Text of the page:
Representing as you do one of the country’s largest and most important communities of visual artists I urge you to support the passing of Bill C 516.Canada is one of the developed world’s few countries who do not have such legislation in place.The gallery, auction house and dealer’s markets are against this type of regulation as it does mean further record keeping for them and they often claim that the profits from the resale of significant art works should go to the original buyer or the investor. They treat fine art under these circumstances much like a stock-market or real estate transaction.
The reality is that unlike real estate that profits from further investment interest, maintenance or rebuilding an original art work must remain very much as it was created by the artist to retain its value. The rise in any art work’s value is invariably caused not by the investor but by the further efforts of the creator.
In other jurisdictions the rules apply only to high figure sales and the commission paid to the artist or his/her estate is quite modest. What they do however is treat visual artists of all disciplines in much the same way that copyright legislation protects the legacy of writers, musicians, composers and other creative individuals.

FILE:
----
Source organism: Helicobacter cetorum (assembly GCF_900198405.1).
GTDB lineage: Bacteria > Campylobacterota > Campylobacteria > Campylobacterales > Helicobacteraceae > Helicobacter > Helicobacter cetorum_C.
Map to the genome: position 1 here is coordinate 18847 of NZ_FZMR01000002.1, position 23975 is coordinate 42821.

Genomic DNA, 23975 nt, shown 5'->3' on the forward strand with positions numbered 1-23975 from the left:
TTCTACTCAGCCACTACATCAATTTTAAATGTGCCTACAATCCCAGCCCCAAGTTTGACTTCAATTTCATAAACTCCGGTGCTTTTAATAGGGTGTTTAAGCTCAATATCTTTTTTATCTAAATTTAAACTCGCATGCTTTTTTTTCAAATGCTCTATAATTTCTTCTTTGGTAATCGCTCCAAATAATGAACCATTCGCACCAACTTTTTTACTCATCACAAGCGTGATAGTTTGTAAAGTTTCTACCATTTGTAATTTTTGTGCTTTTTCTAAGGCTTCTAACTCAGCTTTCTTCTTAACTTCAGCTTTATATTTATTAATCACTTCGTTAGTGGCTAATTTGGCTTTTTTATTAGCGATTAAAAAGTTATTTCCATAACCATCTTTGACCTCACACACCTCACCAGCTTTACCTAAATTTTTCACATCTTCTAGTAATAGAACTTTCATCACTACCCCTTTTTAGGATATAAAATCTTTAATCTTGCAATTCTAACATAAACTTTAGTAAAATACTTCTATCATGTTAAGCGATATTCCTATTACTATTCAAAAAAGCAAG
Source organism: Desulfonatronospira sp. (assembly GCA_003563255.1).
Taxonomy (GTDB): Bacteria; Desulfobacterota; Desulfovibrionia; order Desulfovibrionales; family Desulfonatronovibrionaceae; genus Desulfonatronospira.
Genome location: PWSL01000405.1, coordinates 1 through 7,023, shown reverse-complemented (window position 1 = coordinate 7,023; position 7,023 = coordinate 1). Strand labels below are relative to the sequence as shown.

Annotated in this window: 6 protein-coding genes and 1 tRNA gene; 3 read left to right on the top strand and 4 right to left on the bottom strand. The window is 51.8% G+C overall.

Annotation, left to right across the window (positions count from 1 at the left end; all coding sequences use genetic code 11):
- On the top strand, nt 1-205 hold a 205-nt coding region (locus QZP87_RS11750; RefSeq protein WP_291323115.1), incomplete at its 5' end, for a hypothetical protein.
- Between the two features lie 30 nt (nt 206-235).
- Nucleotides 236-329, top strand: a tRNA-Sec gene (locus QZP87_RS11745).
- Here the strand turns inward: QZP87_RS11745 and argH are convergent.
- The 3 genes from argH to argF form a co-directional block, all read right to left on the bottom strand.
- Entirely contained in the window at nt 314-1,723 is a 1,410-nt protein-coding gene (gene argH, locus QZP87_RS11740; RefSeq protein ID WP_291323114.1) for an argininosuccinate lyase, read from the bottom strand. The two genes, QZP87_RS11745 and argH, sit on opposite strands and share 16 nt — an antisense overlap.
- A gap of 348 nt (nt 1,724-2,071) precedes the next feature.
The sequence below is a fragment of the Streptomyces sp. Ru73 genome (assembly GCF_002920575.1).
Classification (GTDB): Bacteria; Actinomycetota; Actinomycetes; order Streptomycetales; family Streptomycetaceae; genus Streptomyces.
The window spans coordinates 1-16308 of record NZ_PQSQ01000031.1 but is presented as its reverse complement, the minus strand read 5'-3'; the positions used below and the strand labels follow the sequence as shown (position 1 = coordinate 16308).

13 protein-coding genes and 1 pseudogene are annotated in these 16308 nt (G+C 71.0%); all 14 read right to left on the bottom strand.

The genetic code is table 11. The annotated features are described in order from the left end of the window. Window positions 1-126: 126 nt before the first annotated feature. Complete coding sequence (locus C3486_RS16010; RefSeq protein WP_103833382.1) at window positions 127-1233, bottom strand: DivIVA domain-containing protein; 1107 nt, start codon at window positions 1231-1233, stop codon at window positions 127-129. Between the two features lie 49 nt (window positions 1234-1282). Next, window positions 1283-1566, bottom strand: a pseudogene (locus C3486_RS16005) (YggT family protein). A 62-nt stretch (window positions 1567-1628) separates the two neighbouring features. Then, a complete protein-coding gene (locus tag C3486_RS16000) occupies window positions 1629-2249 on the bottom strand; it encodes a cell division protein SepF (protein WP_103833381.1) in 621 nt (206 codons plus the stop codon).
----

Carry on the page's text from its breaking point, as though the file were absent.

One only has to look at the high sums that have been paid out by collectors for the work of the automatistes, the abstract expressionists and of course our own post impressionists to appreciate that nothing has been awarded back to the estates of such individuals as Emily Carr, Lawren Harris, Paul Emile Borduas or Jean Paul Riopelle! It is high time that the stars of the visual arts community were treated in a manner comparable to that earned by their peers in other disciplines. This attempt at market fairness can only be achieved through legislation of the type being proposed.
Such protection is urgent as we as a nation face further cuts to arts funding and the long range financial expectations of all visual artists are further eroded.
Anthony J Batten